Know the Laws: Oregon
UPDATED September 23, 2015
A sexual abuse protective order ("SAPO") is a civil order that provides protection if someone who is not your family or household member sexually abuses or sexually assaults you.
Similar to a restraining order to prevent abuse, a sexual abuse protective order ("SAPO") is a civil court order that can protect you if you are the victim of sexual abuse (including sexual assault, rape, sodomy) and you fear for your safety. Unlike a restraining order to prevent abuse, to qualify for a sexual assault protective order you cannot have a family or household relationship with the abuser.* Note: If you are the victim of sexual abuse or sexual assault and are in a family or household relationship with the abuser, you may qualify for a restraining order to prevent abuse.
* ORS § 163.763(1)
For the purpose of getting a sexual abuse protective order, sexual abuse is defined as any “sexual contact” with a person:
There are two types of sexual abuse protective orders, described below.
Ex parte order
When you file a petition for a sexual abuse protective order in circuit court, the judge can hold an ex parte hearing in person or by telephone. Ex parte means that the abuser does not need to have prior notice of (or be present at) the hearing. If the judge finds that it is reasonable for a person in your situation to fear for your physical safety and that the sexual abuse occurred within the previous 180 days, the judge can issue a restraining order.*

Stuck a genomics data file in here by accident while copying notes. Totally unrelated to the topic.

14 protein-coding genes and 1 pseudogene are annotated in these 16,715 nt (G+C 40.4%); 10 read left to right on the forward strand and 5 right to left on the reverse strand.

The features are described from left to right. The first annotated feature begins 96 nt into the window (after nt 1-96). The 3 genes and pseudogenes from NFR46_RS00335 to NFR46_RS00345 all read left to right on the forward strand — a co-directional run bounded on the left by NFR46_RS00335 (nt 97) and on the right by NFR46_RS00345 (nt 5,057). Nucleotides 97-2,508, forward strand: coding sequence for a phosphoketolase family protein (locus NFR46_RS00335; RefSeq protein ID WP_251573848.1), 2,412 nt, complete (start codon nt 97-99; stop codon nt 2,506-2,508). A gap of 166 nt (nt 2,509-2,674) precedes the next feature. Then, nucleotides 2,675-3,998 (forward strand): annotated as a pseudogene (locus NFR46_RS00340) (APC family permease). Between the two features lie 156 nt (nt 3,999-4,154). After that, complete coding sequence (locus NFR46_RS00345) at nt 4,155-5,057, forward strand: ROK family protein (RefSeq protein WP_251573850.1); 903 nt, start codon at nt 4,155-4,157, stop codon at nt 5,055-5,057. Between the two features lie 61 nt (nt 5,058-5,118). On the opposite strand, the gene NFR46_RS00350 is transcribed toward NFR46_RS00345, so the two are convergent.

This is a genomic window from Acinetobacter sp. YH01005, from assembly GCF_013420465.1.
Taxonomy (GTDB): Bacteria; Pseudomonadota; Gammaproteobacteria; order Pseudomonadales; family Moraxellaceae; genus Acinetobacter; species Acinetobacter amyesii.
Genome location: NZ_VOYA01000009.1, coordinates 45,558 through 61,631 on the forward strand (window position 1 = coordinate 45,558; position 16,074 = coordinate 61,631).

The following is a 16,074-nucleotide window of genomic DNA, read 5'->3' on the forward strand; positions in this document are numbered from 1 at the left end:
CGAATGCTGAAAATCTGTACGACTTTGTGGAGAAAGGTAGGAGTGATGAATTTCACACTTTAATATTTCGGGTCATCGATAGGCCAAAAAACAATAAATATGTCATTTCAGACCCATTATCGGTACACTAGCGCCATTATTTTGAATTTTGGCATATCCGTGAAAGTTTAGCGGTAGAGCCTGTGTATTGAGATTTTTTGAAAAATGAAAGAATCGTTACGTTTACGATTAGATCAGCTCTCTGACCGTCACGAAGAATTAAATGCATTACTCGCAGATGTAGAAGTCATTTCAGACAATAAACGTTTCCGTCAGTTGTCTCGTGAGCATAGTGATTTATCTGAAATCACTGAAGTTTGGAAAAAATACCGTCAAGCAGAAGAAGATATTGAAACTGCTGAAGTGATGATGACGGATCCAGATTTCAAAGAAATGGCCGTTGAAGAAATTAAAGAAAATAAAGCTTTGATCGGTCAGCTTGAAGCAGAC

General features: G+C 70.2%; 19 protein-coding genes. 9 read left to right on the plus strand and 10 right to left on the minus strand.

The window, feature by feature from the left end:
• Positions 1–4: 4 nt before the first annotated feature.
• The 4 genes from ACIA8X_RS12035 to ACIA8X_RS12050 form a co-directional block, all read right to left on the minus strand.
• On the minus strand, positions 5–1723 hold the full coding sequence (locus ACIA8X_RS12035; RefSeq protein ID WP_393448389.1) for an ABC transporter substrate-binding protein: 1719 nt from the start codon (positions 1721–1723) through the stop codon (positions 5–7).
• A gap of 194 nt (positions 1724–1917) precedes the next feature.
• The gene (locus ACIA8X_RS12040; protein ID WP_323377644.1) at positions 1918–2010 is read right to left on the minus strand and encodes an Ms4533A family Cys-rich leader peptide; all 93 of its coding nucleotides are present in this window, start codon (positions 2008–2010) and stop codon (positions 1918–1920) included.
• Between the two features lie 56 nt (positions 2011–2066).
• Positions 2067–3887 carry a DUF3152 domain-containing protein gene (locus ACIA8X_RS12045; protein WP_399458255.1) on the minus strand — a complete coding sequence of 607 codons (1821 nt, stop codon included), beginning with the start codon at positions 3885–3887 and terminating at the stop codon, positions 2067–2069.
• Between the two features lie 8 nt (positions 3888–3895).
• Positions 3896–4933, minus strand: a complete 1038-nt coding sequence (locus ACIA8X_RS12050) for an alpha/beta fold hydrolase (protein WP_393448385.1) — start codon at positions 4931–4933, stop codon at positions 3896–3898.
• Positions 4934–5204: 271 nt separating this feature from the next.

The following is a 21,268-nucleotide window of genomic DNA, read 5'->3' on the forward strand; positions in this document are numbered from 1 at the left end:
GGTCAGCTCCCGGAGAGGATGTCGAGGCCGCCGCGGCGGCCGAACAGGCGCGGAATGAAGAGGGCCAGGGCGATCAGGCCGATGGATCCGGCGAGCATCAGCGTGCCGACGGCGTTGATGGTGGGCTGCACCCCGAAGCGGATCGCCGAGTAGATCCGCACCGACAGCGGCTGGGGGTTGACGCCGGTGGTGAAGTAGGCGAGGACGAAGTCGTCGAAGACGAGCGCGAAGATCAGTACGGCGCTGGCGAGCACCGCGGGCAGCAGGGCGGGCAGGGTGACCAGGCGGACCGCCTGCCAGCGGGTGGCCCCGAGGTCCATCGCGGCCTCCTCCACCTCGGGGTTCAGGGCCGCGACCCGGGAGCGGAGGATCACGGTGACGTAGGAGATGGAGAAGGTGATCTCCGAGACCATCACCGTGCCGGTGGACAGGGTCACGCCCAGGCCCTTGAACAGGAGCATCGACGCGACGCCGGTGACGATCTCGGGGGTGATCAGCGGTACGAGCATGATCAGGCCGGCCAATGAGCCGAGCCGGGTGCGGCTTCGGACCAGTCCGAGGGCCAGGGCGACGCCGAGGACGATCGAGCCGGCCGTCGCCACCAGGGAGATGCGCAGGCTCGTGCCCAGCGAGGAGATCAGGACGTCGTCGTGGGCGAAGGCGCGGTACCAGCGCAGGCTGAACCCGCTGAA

When determining whether or not 180 days has passed since the sexual abuse occurred, the judge should not consider any time the abuser was in jail, any time that the abuser lived more than 100 miles away from your residence, and any time that the abuser was not allowed to contact you because of a different restraining order.*1
The abuser has 30 days to request a hearing after s/he is served with the ex parte order. If the abuser requests a hearing, the court staff will notify you of the date and time of the hearing and give you a copy of the abuser’s request.*2 The hearing will be scheduled within 21 days of the abuser’s request. You may have to explain the incidents of sexual abuse to the judge, and the abuser will also have an opportunity to give the judge his/her testimony and evidence. At that hearing, the judge could change or dismiss the restraining order.*3 If the abuser fails to request a hearing at the end of the 30 days, the terms in your ex parte order remain in effect for one year.*4
* ORS § 163.765(1)
*1 ORS § 163.763(3),(1)(c)
*2 ORS § 163.765(6)(a),(b)
*3 ORS § 163.767(1)
*4 ORS § 163.765(7),(8)
You can file for a sexual abuse protective order in the circuit court in the county where either you or the abuser lives.*
* ORS § 163.763(2)(a)
If the judge finds that you are the victim of sexual abuse and that you fear for your physical safety, the order will state that the abuser must: